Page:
info@naeb.gov.rw      Toll Free: 3800    

Honey

Beekeeping in Rwanda has been practiced for many years through successive generations and along inherited patterns. However, the activity has basically been traditional and of subsistence in nature, where honey was used as a food product for home, medicine and for brewing traditional liquor.

Beekeeping has progressively become a very important component with the growing export and local market. In recent years, Rwanda has managed to put in place all the key institutional and legal instruments that are needed to structure Rwanda’s long-term development for honey industry. Rwanda produces mostly honey, beeswax and propolis. Rwandan bee products have a good potential, mostly because of Rwanda’s excellent natural ecological factors. Rwanda has healthy wild bees, that are resistant to diseases and the natural forests, with wild plant resources, provide a honey made of special pesticide-free, vegetation and the vast amount of eucalyptus trees alsoproduces a special and popular type of honey. The demand for honey is high and Rwandan honey producers have been challenged to increase the capacity. Honey has a high market value especially in the export market. Health-conscious consumers are more aware of its therapeutic properties. It is used to make a variety of foods confectionery and food preservative.

 

Trends in honey production and uses.

Bee products that are produced worldwide are comb honey, extracted honey, chunk honey,beeswax, royal jelly, propolis and pollen.

The price of honey has been increasing for the past years and there is especially a growing market for certified organic honey and fair trade honey, for which a higher price is paid.

 

Honey is made by bees from nectar which is a sugary secretion of flowers. It contains sugars (80-85%) that are easily absorbed by the body. Honey is a very good energy food and also used as a sweetener. It has medicinal properties, often used to help cure coughs, ulcers, wounds and sore throats. Honey has attractive chemical properties for baking and a distinctive flavor, which makes some people prefer it to sugar and other sweeteners.

Honey Processing Guidelines.

A honey processing establishment should be located in an area, which is reasonably free from objectionable odours, smoke, dust and other contaminants.

 

  •  The establishment must be completely separated from any other buildings used for industrial, commercial, agricultural, and residential purposes.
  •  Handling and separation of honey from the bees and bees wax during processing should be done in hygienic conditions to avoid contamination from other external materials.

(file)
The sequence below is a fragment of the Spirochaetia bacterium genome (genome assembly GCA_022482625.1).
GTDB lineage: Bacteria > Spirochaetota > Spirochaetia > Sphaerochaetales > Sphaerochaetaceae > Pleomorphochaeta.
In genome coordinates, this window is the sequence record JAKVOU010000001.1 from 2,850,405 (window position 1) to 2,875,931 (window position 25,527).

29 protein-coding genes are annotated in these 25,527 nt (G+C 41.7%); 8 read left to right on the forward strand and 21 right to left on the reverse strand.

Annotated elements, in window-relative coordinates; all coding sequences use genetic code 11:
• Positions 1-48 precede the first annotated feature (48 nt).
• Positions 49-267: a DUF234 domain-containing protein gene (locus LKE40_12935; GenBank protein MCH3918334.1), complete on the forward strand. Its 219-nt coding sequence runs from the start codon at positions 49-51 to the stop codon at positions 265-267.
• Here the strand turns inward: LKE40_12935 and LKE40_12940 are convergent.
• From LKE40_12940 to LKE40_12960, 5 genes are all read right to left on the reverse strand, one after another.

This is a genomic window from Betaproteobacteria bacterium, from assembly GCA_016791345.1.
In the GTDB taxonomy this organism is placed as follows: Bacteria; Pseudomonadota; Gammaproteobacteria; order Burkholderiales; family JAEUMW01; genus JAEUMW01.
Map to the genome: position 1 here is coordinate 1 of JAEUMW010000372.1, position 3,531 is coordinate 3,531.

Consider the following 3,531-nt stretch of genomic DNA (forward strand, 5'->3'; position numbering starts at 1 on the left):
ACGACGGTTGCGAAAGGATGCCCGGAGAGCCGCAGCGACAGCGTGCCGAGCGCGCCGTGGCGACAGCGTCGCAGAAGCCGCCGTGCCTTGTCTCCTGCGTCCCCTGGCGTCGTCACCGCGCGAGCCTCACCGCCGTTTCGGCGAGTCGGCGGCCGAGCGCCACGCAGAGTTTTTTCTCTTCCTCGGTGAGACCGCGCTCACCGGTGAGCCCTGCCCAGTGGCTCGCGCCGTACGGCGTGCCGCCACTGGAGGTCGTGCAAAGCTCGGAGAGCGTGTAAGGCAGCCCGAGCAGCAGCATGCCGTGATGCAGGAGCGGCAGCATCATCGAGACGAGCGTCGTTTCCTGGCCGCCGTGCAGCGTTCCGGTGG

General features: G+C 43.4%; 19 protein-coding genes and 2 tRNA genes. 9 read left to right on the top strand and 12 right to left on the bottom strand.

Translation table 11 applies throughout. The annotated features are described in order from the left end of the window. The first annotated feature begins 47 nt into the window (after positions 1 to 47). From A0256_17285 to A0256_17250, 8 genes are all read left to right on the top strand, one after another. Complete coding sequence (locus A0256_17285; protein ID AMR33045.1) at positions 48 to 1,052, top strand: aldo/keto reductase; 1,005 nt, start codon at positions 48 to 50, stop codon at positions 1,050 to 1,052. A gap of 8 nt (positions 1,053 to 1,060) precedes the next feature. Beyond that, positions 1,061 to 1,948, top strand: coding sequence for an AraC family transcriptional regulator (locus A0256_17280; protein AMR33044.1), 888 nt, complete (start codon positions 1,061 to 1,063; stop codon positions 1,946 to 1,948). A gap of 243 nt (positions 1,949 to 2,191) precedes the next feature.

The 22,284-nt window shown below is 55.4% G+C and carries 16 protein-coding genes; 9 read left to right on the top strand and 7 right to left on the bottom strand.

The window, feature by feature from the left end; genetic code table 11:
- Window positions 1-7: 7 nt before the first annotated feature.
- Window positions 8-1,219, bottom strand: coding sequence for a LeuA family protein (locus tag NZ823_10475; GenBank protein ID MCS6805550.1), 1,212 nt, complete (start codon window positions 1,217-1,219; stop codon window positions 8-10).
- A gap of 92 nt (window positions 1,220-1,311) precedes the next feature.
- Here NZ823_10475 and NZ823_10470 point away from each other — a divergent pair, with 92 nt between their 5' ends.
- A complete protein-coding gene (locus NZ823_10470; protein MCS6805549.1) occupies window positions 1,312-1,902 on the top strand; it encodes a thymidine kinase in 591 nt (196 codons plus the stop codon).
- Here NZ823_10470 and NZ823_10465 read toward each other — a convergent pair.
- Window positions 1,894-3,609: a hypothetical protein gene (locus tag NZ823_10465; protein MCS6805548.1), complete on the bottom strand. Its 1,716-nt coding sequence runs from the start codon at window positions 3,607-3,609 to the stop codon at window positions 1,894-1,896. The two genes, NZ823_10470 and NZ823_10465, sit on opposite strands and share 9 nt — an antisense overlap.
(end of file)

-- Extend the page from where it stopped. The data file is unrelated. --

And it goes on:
The following key points are taken into consideration during product separation:

  • Adequate separation of honey reception area, processing hall, packaging and storage.
  • If a retail business is carried on within the official premises of the establishment, customers are normally excluded from the rest of the honey establishment.
  • Equipment and utensils used for preparing, processing and handling honey must be of a material that can be easily cleaned and disinfected. They must be also made of stainless steel or other material resistant to honey corrosion such as plastic and glass.

Classification of honey

The honey is classified into three broad groups based on the floral source of the nectar from which it is made. Honey can be from a specific type of flower nectar of origin, but can also be blended after collection.

  • Blended: Most commercially available honey is blended. It is a mixture of two or more honeys differing in floral source, color, flavor, density or geographic origin.
  • Polyfloral: Polyfloral honey, also known as wildflower honey, is derived from the nectar of many types of flowers.
  • Monofloral: Monofloral honey is made primarily from the nectar of one type of flower. In order to produce monofloral honey, beekeepers keep beehives in an area where the bees have access to only one type of flower.

In order to streamline the development of honey industry, NAEB and its stakeholders will continue to:

(i)To  identify bee farmers , train  and organize  in cooperatives, unions and federation;

(ii) Develop the sector  policy, regulations & guidelines and beekeeping standards;

(iii)                Dissemination of the modern beekeeping technology with modern bee hives to increase production;

(iv)               Production of high quality of  bees products  with high value for  beekeepers

(v) Development of  beekeeping training manuals and integrate youth and women in this sector

(vi)               Support beekeepers to upgrade the beekeeping  infrastructures ( Honey collection Centers in compliance  with  standards) at the union level;

(vii)              Mobilize the private sector and potential investors to actively engage in the sector development

(viii) Advocate for access to finance for bee keepers